When guests enter the St. Regis, the mural is one of the first things they will see. Behind it is a wall of glass that offers a view of the Gulf of Mexico. 

Savarese said, because of that view, he tied in some subtle blues to connect the mural with the water. 

It’s a piece that he hopes demonstrates Sarasota’s natural history, with hints of its legacy of arts and culture. 

Lots of dining 

Within the St. Regis Longboat Key, there are four main restaurants, all with a separate kitchen. 

CW Prime will be an upscale steakhouse. With 130 seats, guests can enjoy steak and seafood either indoors or out on the patio with a Gulf view. 

Just through the entrance to CW Prime is a spirit room that van Workum said will give off a speakeasy vibe. Cocktail connoisseurs can press a button in this room to receive a secret cocktail only made at this spot in the resort. 

Van Workum said chefs will work to include tableside preparation with some dishes at CW Prime.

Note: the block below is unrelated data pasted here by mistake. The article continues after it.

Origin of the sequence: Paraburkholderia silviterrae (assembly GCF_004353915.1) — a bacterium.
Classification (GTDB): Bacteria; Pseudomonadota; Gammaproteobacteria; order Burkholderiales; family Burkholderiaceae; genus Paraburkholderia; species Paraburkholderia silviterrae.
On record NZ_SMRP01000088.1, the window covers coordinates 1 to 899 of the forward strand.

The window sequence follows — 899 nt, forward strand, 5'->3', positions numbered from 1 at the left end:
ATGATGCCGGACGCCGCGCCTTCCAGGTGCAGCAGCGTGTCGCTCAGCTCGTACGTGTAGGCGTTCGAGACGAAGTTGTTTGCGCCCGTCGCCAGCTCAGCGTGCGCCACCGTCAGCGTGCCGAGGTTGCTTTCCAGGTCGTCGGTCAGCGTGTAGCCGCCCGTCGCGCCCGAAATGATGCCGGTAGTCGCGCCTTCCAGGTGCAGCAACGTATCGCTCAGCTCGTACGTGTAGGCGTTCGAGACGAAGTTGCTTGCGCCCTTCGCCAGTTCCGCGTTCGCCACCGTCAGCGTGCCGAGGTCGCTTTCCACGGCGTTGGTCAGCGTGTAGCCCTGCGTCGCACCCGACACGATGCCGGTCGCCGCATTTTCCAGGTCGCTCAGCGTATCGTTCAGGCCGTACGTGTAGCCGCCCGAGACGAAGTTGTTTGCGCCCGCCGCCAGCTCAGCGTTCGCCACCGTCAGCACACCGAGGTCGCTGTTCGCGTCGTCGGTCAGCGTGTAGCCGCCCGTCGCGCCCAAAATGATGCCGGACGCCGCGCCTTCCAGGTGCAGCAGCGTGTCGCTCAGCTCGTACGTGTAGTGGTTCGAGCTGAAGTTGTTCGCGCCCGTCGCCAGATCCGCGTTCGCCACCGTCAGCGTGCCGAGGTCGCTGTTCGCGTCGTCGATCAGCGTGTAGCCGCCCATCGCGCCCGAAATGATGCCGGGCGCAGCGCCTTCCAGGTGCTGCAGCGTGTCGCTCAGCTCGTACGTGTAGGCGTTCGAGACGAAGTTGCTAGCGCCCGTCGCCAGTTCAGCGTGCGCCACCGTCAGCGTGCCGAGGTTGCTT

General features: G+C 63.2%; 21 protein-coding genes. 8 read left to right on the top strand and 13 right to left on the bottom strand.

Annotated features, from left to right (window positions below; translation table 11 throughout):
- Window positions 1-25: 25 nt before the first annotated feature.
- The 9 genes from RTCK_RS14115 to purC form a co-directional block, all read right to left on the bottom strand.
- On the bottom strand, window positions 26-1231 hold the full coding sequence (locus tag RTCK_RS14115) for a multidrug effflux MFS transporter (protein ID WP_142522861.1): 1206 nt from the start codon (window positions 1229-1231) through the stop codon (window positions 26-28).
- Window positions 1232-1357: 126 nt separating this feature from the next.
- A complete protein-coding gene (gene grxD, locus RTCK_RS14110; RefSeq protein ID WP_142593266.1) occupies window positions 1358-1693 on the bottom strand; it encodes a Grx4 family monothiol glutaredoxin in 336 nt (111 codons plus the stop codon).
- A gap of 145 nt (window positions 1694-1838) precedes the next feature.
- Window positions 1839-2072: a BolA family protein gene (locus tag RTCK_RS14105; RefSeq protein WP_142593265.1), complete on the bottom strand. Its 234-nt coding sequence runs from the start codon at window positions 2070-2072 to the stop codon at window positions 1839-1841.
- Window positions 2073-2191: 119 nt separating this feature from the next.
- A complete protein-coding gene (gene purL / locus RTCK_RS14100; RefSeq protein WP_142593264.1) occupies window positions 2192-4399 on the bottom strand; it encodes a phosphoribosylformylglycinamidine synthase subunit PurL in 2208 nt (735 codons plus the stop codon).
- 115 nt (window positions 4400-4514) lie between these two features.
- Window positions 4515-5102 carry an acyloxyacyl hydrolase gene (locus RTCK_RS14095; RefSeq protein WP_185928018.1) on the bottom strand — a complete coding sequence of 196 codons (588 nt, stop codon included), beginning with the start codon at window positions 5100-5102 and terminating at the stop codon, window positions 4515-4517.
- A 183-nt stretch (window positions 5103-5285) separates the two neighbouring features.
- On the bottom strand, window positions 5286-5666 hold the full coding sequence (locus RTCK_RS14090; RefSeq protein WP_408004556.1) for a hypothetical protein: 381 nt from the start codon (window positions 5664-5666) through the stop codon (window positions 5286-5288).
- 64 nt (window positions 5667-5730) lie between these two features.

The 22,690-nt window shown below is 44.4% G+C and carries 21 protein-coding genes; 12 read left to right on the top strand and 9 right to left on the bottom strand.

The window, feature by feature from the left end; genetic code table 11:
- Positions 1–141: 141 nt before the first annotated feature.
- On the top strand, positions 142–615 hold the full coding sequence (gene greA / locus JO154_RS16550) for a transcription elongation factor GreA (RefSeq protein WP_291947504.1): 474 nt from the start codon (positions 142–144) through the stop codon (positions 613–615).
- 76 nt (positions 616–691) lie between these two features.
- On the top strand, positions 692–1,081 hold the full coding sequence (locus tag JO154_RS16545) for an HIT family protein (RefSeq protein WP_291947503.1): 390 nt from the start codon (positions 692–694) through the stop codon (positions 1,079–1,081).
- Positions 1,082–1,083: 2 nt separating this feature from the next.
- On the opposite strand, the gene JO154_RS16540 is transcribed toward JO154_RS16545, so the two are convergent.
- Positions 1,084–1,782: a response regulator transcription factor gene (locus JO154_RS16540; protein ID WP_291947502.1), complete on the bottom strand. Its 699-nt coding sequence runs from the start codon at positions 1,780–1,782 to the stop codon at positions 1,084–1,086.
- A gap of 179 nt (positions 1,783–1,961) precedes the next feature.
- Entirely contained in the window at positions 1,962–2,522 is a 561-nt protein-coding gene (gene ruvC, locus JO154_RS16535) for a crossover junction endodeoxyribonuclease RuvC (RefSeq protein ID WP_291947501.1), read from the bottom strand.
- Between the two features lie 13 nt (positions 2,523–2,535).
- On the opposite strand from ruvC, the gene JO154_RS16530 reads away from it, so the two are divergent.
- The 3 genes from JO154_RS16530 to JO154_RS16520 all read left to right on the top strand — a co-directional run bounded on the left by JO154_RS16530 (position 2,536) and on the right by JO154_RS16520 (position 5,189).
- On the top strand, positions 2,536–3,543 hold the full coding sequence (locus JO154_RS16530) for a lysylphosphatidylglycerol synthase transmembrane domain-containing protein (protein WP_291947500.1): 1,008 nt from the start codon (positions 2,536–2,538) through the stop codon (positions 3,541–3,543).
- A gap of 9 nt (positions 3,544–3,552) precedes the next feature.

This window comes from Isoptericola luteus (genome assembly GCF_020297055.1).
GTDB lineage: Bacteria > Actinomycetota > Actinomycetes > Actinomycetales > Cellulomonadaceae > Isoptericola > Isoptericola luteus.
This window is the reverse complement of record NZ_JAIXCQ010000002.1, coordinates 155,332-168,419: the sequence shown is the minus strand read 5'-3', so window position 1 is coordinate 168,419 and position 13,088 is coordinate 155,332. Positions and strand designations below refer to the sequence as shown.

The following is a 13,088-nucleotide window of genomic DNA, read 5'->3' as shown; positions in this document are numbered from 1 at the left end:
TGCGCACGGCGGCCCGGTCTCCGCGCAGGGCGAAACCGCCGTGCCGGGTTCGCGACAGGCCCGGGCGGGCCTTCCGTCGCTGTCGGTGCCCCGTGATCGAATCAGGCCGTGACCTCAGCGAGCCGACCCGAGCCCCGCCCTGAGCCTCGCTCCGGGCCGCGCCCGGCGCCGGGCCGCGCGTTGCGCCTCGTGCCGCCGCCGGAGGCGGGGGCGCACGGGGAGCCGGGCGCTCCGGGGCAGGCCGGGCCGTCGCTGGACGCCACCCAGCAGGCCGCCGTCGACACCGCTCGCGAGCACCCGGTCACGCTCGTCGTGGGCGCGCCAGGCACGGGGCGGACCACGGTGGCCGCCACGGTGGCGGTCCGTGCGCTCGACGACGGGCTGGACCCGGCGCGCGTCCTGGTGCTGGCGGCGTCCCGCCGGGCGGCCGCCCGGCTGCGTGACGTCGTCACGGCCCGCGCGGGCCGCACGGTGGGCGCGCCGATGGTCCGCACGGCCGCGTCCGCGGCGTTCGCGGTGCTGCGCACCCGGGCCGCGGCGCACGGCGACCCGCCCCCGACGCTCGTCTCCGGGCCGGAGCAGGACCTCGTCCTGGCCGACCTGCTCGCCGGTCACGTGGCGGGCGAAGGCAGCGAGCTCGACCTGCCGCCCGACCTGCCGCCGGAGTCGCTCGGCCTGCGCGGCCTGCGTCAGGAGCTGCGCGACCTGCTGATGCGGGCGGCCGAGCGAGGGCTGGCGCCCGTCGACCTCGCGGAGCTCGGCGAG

Riva is another restaurant in the resort, which van Workum described as a more approachable restaurant with an emphasis on pasta and fish. The word “riva” in Italian means shore. 

Fresh pasta made at a pasta bar will be fun and interactive, van Workum said. 

Two other restaurants are planned for the St. Regis Longboat Key: one that offers Latin cuisine, and another that blends Asian and Peruvian flavors. 

Within one of the four kitchens is a pastry room where chefs will bake fresh bread and wedding cakes. There’s also a chocolate room to create special chocolate pieces. 

Down on the beach will be the Monkey Bar, a connection with local beachgoers and a nod at the site’s history, formerly The Colony. 

Other amenities

Throughout the ballroom side of the St. Regis, there are plenty of meeting spaces, including a large circular boardroom. Still, van Workum said the St. Regis Longboat Key isn’t focused on being a conference resort.